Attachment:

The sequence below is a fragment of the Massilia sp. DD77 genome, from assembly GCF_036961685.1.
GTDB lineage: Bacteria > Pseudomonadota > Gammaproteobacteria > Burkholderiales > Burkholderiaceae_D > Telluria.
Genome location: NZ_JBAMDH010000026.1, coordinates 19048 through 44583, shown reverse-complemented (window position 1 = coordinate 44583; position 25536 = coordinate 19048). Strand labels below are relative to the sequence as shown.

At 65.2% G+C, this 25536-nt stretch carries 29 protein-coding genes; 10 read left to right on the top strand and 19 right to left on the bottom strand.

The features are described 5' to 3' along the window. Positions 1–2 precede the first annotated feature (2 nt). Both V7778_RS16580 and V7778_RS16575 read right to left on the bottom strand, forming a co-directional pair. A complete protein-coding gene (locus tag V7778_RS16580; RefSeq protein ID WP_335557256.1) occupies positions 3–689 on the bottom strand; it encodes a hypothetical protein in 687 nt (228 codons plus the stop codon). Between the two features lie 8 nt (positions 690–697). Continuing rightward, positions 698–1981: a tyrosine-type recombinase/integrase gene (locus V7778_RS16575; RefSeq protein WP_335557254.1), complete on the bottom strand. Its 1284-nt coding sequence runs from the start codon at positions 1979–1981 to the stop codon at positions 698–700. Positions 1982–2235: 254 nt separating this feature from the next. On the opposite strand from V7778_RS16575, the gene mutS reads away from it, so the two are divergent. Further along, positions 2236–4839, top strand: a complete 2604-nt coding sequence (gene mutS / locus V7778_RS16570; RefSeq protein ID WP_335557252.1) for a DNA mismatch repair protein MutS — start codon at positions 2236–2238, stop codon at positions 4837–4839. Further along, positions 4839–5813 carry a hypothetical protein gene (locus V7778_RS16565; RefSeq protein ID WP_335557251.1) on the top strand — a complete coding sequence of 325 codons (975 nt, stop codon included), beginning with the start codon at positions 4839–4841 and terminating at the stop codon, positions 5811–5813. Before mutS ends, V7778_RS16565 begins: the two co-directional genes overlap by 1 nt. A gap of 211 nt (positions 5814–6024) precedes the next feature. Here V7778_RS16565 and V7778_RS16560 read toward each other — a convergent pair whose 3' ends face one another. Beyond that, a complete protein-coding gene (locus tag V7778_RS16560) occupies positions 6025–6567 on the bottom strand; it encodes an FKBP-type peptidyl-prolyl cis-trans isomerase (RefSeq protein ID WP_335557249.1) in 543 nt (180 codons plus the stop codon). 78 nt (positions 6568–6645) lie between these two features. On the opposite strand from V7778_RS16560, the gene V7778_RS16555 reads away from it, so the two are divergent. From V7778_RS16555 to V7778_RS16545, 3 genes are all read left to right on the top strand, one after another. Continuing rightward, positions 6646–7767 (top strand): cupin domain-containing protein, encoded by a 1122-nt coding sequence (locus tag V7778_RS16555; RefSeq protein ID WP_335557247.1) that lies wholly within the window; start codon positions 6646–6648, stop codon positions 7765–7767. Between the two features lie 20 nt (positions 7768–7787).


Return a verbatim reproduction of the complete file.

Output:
The sequence below is a fragment of the Massilia sp. DD77 genome, from assembly GCF_036961685.1.
GTDB lineage: Bacteria > Pseudomonadota > Gammaproteobacteria > Burkholderiales > Burkholderiaceae_D > Telluria.
Genome location: NZ_JBAMDH010000026.1, coordinates 19048 through 44583, shown reverse-complemented (window position 1 = coordinate 44583; position 25536 = coordinate 19048). Strand labels below are relative to the sequence as shown.

At 65.2% G+C, this 25536-nt stretch carries 29 protein-coding genes; 10 read left to right on the top strand and 19 right to left on the bottom strand.

The features are described 5' to 3' along the window. Positions 1–2 precede the first annotated feature (2 nt). Both V7778_RS16580 and V7778_RS16575 read right to left on the bottom strand, forming a co-directional pair. A complete protein-coding gene (locus tag V7778_RS16580; RefSeq protein ID WP_335557256.1) occupies positions 3–689 on the bottom strand; it encodes a hypothetical protein in 687 nt (228 codons plus the stop codon). Between the two features lie 8 nt (positions 690–697). Continuing rightward, positions 698–1981: a tyrosine-type recombinase/integrase gene (locus V7778_RS16575; RefSeq protein WP_335557254.1), complete on the bottom strand. Its 1284-nt coding sequence runs from the start codon at positions 1979–1981 to the stop codon at positions 698–700. Positions 1982–2235: 254 nt separating this feature from the next. On the opposite strand from V7778_RS16575, the gene mutS reads away from it, so the two are divergent. Further along, positions 2236–4839, top strand: a complete 2604-nt coding sequence (gene mutS / locus V7778_RS16570; RefSeq protein ID WP_335557252.1) for a DNA mismatch repair protein MutS — start codon at positions 2236–2238, stop codon at positions 4837–4839. Further along, positions 4839–5813 carry a hypothetical protein gene (locus V7778_RS16565; RefSeq protein ID WP_335557251.1) on the top strand — a complete coding sequence of 325 codons (975 nt, stop codon included), beginning with the start codon at positions 4839–4841 and terminating at the stop codon, positions 5811–5813. Before mutS ends, V7778_RS16565 begins: the two co-directional genes overlap by 1 nt. A gap of 211 nt (positions 5814–6024) precedes the next feature. Here V7778_RS16565 and V7778_RS16560 read toward each other — a convergent pair whose 3' ends face one another. Beyond that, a complete protein-coding gene (locus tag V7778_RS16560) occupies positions 6025–6567 on the bottom strand; it encodes an FKBP-type peptidyl-prolyl cis-trans isomerase (RefSeq protein ID WP_335557249.1) in 543 nt (180 codons plus the stop codon). 78 nt (positions 6568–6645) lie between these two features. On the opposite strand from V7778_RS16560, the gene V7778_RS16555 reads away from it, so the two are divergent. From V7778_RS16555 to V7778_RS16545, 3 genes are all read left to right on the top strand, one after another. Continuing rightward, positions 6646–7767 (top strand): cupin domain-containing protein, encoded by a 1122-nt coding sequence (locus tag V7778_RS16555; RefSeq protein ID WP_335557247.1) that lies wholly within the window; start codon positions 6646–6648, stop codon positions 7765–7767. Between the two features lie 20 nt (positions 7768–7787).